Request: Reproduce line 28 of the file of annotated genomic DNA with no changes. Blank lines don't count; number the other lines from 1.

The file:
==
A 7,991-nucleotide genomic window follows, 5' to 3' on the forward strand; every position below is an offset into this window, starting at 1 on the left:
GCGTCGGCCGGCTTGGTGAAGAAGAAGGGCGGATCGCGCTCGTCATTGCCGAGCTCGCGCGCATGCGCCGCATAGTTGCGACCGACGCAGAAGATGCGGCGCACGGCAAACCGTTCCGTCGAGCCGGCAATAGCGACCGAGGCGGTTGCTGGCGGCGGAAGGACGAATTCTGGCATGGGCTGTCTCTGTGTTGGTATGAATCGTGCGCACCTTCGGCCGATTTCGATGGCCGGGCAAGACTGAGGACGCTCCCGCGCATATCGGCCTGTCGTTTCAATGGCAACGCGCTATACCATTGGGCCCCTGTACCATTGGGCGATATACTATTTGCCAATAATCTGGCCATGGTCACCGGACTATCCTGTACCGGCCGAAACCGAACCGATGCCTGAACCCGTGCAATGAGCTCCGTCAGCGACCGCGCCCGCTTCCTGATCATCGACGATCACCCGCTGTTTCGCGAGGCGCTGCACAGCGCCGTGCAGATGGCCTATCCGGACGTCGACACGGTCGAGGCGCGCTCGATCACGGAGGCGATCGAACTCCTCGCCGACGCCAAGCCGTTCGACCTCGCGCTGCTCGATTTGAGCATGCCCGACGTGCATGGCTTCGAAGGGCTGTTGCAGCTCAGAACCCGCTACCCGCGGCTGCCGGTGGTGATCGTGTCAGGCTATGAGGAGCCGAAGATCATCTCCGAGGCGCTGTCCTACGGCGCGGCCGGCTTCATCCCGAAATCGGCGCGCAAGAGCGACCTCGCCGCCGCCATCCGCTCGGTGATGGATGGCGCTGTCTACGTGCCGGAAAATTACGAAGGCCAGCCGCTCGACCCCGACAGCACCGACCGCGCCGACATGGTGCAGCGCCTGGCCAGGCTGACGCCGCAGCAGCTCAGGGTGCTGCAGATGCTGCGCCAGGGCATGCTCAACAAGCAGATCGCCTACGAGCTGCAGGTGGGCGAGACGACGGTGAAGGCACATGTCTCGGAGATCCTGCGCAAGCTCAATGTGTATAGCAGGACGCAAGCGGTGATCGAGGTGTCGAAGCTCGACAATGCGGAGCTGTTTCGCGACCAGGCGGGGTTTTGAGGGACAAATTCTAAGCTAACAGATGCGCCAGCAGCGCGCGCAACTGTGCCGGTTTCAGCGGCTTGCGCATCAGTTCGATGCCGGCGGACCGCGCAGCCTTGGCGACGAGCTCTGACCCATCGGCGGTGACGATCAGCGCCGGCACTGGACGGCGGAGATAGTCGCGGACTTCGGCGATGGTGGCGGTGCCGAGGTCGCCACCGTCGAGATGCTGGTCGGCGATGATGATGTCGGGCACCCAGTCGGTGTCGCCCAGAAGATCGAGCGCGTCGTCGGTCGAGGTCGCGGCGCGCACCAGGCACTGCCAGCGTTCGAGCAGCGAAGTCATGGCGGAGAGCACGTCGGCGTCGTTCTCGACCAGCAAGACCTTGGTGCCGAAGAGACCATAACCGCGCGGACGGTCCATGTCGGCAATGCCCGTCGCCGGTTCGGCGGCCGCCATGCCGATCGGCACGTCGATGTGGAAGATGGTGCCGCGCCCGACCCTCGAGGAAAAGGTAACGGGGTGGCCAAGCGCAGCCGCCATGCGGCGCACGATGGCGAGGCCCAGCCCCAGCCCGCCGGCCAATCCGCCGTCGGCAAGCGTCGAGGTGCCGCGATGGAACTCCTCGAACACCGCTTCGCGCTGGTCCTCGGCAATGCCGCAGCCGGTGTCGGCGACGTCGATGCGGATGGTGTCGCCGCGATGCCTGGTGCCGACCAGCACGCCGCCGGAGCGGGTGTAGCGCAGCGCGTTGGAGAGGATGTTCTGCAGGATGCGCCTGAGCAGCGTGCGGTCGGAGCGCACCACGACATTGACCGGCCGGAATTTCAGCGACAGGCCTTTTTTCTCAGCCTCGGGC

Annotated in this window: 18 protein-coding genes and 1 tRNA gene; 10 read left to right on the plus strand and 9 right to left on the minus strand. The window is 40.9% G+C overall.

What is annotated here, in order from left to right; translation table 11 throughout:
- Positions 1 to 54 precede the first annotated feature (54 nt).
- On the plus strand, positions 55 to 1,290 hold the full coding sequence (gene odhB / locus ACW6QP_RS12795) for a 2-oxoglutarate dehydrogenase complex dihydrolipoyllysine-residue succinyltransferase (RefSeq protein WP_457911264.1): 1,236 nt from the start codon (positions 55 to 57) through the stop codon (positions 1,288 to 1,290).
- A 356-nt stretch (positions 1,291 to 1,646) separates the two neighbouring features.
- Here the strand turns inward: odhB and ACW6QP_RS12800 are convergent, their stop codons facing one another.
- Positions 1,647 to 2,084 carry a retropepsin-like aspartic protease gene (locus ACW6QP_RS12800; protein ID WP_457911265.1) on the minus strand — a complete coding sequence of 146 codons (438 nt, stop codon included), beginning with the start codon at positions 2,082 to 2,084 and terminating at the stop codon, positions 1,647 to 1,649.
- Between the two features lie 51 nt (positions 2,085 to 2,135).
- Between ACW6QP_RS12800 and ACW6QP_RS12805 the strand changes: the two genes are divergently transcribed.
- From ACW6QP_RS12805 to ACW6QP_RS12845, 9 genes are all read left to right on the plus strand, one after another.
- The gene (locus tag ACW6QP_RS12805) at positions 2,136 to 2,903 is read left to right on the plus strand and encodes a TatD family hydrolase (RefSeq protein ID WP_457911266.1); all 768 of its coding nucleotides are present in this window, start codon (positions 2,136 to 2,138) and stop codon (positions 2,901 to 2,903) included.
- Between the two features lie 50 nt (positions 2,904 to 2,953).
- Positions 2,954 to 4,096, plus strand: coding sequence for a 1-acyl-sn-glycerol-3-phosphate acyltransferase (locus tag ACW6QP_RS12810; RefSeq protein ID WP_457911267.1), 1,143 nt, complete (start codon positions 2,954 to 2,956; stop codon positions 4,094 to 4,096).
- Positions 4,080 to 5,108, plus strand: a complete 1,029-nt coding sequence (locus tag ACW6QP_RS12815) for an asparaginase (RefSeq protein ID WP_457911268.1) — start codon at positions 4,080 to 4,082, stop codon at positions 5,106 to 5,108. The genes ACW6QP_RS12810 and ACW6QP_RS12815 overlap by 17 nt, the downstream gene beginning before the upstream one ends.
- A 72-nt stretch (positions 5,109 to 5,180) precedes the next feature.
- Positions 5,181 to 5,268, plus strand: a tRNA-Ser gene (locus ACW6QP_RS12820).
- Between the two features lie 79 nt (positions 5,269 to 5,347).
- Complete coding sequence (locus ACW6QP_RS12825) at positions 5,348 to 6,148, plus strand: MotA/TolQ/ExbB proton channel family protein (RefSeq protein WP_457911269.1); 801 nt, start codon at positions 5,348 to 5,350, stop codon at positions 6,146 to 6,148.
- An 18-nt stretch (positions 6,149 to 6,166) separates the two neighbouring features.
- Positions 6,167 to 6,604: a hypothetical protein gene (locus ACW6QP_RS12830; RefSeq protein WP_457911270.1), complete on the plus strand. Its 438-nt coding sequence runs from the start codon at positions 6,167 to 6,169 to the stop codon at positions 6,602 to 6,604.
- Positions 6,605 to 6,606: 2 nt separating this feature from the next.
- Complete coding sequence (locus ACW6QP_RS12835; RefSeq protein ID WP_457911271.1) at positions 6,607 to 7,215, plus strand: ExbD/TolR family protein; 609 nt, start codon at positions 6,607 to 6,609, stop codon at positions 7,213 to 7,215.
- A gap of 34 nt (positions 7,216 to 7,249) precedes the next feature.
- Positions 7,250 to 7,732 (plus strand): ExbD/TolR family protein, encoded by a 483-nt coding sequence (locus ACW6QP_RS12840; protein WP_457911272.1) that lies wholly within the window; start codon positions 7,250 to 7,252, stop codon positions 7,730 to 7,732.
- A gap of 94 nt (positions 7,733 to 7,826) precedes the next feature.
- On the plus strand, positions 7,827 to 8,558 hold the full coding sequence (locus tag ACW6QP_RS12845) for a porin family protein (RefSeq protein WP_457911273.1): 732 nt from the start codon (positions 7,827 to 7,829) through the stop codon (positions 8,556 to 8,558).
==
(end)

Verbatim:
- On the plus strand, positions 7,827 to 8,558 hold the full coding sequence (locus tag ACW6QP_RS12845) for a porin family protein (RefSeq protein WP_457911273.1): 732 nt from the start codon (positions 7,827 to 7,829) through the stop codon (positions 8,556 to 8,558).